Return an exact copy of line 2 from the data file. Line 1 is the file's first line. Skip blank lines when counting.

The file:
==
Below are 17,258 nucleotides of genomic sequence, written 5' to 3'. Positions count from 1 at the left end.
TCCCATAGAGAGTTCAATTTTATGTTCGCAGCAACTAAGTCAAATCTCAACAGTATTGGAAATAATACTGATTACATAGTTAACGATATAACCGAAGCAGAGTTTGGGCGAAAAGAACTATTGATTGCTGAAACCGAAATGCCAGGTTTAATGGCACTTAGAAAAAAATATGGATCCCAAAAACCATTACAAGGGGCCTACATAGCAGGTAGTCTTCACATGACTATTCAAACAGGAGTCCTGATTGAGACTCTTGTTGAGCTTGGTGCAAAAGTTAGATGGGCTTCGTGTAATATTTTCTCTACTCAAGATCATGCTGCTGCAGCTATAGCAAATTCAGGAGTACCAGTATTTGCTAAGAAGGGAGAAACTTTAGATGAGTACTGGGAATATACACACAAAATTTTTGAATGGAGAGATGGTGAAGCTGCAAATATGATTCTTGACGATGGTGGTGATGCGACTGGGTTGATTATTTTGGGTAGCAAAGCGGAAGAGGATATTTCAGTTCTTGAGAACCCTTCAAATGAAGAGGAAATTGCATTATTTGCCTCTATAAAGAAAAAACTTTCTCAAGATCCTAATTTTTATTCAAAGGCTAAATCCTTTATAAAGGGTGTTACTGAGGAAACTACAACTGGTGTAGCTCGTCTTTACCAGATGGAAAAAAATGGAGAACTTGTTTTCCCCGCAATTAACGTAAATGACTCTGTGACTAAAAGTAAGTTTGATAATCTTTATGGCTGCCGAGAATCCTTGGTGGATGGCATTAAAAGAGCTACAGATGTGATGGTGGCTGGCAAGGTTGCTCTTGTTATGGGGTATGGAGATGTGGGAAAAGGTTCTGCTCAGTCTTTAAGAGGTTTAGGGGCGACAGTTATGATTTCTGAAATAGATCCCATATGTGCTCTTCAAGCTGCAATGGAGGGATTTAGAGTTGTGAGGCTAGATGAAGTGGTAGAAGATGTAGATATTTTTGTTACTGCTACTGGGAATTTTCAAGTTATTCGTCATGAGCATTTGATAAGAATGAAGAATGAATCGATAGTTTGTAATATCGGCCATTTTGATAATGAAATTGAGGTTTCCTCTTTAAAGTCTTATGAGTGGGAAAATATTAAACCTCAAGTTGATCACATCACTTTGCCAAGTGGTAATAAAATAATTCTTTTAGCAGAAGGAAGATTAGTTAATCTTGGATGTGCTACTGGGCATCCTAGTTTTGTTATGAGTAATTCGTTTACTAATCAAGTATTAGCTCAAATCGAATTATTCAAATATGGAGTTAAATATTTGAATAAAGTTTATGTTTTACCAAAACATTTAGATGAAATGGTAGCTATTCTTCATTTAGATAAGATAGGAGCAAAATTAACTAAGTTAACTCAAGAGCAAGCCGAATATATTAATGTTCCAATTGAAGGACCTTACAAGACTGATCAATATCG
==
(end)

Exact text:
TCCCATAGAGAGTTCAATTTTATGTTCGCAGCAACTAAGTCAAATCTCAACAGTATTGGAAATAATACTGATTACATAGTTAACGATATAACCGAAGCAGAGTTTGGGCGAAAAGAACTATTGATTGCTGAAACCGAAATGCCAGGTTTAATGGCACTTAGAAAAAAATATGGATCCCAAAAACCATTACAAGGGGCCTACATAGCAGGTAGTCTTCACATGACTATTCAAACAGGAGTCCTGATTGAGACTCTTGTTGAGCTTGGTGCAAAAGTTAGATGGGCTTCGTGTAATATTTTCTCTACTCAAGATCATGCTGCTGCAGCTATAGCAAATTCAGGAGTACCAGTATTTGCTAAGAAGGGAGAAACTTTAGATGAGTACTGGGAATATACACACAAAATTTTTGAATGGAGAGATGGTGAAGCTGCAAATATGATTCTTGACGATGGTGGTGATGCGACTGGGTTGATTATTTTGGGTAGCAAAGCGGAAGAGGATATTTCAGTTCTTGAGAACCCTTCAAATGAAGAGGAAATTGCATTATTTGCCTCTATAAAGAAAAAACTTTCTCAAGATCCTAATTTTTATTCAAAGGCTAAATCCTTTATAAAGGGTGTTACTGAGGAAACTACAACTGGTGTAGCTCGTCTTTACCAGATGGAAAAAAATGGAGAACTTGTTTTCCCCGCAATTAACGTAAATGACTCTGTGACTAAAAGTAAGTTTGATAATCTTTATGGCTGCCGAGAATCCTTGGTGGATGGCATTAAAAGAGCTACAGATGTGATGGTGGCTGGCAAGGTTGCTCTTGTTATGGGGTATGGAGATGTGGGAAAAGGTTCTGCTCAGTCTTTAAGAGGTTTAGGGGCGACAGTTATGATTTCTGAAATAGATCCCATATGTGCTCTTCAAGCTGCAATGGAGGGATTTAGAGTTGTGAGGCTAGATGAAGTGGTAGAAGATGTAGATATTTTTGTTACTGCTACTGGGAATTTTCAAGTTATTCGTCATGAGCATTTGATAAGAATGAAGAATGAATCGATAGTTTGTAATATCGGCCATTTTGATAATGAAATTGAGGTTTCCTCTTTAAAGTCTTATGAGTGGGAAAATATTAAACCTCAAGTTGATCACATCACTTTGCCAAGTGGTAATAAAATAATTCTTTTAGCAGAAGGAAGATTAGTTAATCTTGGATGTGCTACTGGGCATCCTAGTTTTGTTATGAGTAATTCGTTTACTAATCAAGTATTAGCTCAAATCGAATTATTCAAATATGGAGTTAAATATTTGAATAAAGTTTATGTTTTACCAAAACATTTAGATGAAATGGTAGCTATTCTTCATTTAGATAAGATAGGAGCAAAATTAACTAAGTTAACTCAAGAGCAAGCCGAATATATTAATGTTCCAATTGAAGGACCTTACAAGACTGATCAATATCG